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Linda Leslie/Special to Journal Gazette
Former IPFW goaltender Todd Mancuso lost his eligibility for being a backup with the Komets.

A sad story of lost eligibility

1 night with K's cost Mancuso college career

Imagine for a moment that you get to realize a dream. And it's awesome. But just days later you find out it unknowingly torpedoed many of your other hopes and dreams.

Would it have been worth it?

That's about how Todd Mancuso feels today after learning he had unanimously lost an appeal he had filed with the American Collegiate Athletic Association.

His college career with IPFW is over and all because he spent one night – never getting off the bench – as a goalie with the Komets.

"He doesn't have any eligibility left because he rostered in a professional game," said Rick Kaminski, the ACAA's Division III commissioner.

The Komets were in a need of a goalie Dec. 21 because Cody Reichard had been called up to the American Hockey League the night before. It was short notice before they played at Reading, Pa., so they did what they had done several times before – called upon an IPFW goalie to be the emergency backup, meaning they could only play if there was an injury to the other goalie.

"It was pretty eye-opening. For a player who has played for as long as I have, to get a call out of nowhere and take this new direction after being at it for so long, it was a good experience," said Mancuso, a sophomore. "It was fun. The guys brought me right in. I was just the new guy, but at the same time, you try to soak up every bit of it."

The Komets lost 2-1 in an overtime shootout and Mancuso's stint with the Komets was over.

Less than a week later, website reported that Mancuso had jeopardized his eligibility at IPFW.

"It started coming up on social media feeds, 'IPFW goalie forfeits eligibility,' and then the questions started," said Mancuso, 21, who is from Midlothian, Ill., and chose IPFW in part because he wanted to play hockey here.

There used to be a loophole in the rules that allowed players like Mancuso to join professional teams as emergency goalies because they didn't actually get into the games or get paid any money.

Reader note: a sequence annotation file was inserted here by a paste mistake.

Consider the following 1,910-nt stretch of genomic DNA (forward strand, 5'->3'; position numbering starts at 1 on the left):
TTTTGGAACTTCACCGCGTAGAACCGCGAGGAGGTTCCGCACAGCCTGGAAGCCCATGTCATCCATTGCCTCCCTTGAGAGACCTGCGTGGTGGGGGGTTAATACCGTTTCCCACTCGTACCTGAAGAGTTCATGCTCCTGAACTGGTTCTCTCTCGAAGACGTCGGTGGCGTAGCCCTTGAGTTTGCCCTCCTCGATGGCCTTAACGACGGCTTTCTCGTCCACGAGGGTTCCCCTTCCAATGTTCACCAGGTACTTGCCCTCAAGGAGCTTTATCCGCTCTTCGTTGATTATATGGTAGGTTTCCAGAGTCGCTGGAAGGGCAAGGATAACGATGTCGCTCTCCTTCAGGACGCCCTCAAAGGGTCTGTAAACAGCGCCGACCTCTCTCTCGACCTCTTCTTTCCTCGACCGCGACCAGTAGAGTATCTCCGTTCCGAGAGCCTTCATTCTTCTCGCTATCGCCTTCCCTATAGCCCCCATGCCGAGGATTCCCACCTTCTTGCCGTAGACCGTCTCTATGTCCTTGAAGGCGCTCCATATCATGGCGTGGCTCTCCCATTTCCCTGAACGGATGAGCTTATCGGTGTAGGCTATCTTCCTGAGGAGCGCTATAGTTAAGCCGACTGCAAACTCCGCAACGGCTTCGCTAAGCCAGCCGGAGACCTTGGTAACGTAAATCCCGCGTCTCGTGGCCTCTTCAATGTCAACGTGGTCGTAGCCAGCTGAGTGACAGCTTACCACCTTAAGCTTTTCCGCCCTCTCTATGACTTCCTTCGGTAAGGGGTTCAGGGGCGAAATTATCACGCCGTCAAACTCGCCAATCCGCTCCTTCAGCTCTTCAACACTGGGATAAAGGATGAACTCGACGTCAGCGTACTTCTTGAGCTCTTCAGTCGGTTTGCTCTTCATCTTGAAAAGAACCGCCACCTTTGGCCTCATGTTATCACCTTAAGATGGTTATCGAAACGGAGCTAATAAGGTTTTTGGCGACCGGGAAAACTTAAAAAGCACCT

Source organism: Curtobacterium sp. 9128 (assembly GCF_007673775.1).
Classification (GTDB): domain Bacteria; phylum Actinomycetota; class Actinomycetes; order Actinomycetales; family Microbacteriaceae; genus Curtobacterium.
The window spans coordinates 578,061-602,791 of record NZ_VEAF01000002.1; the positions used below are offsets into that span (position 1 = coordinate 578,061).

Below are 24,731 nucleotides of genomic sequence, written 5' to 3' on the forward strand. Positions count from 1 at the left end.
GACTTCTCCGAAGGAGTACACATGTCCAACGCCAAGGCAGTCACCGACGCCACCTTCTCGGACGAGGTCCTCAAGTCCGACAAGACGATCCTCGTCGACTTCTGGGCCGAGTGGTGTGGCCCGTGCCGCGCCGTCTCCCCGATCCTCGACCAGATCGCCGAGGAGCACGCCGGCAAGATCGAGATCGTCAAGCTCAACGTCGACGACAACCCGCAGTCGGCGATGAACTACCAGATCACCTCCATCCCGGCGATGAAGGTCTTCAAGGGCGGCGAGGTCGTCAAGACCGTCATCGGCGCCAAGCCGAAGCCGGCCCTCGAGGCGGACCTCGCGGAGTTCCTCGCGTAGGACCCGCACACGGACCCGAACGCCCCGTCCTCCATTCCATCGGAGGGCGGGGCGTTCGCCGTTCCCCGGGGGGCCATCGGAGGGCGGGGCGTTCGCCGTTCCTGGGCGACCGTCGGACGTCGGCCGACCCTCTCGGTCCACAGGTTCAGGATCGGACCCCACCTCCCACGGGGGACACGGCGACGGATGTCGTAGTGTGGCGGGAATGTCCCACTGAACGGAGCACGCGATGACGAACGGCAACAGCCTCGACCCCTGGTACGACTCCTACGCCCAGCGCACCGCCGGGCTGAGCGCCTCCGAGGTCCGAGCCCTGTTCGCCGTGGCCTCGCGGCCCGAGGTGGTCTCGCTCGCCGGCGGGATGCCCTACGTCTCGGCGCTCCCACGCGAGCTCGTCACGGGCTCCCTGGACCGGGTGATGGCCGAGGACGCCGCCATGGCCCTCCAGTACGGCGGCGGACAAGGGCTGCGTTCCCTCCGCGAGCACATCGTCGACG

"I don't remember exactly when it changed, but it changed a couple of seasons ago," Kaminski said. "It was always in the rules, but it needed to be clarified.… Before, it read kind of like you had to play in the game, but in the case of a goaltender, they don't always get on the ice. So that was changed."

The change happened at the ACAA's annual meetings in Naples, Fla., the problem being IPFW is a club team without much support from the school's athletic department and without the budget to attend such functions.

That's not the case with all ACAA programs, but it is with some.

So it's tough to tell who's to blame. Is it the ACAA for not directly notifying IPFW of a change? Is it the Mastodons for not knowing the rulebook and just assuming what was legal for former goalies Larkin Saalfrank and Tommie Shears would still be OK for Mancuso? Or is it the Komets for dangling the chance?

"I'm not going to point any fingers," said Mancuso, who was 4-8-0 with a 5.02 goals-against average and a .820 save percentage for IPFW this season, playing behind Nathan Pratt. "All parties involved probably should have looked deeper into it with the new rule changes. I didn't even really think to look too far into it."

Mancuso has no plans to leave IPFW. He's an engineering major and wants the Purdue degree.

"I'll definitely be sticking around town," he said.

Note: The ECHL's Bakersfield Condors have been sold by longtime owner Jonathan Fleisig to the NHL's Edmonton Oilers.

Justin A. Cohn, pro sports coordinator for The Journal Gazette, has been covering the Fort Wayne Komets since 1997. His reporting includes game stories from home and away, features about the players and personalities associated with the Komets, plus coverage of issues affecting hockey at all levels. A native of Bloomfield Hills, Mich., Cohn graduated from Emory University in Atlanta. He can be reached at 260-461-8429 or by email at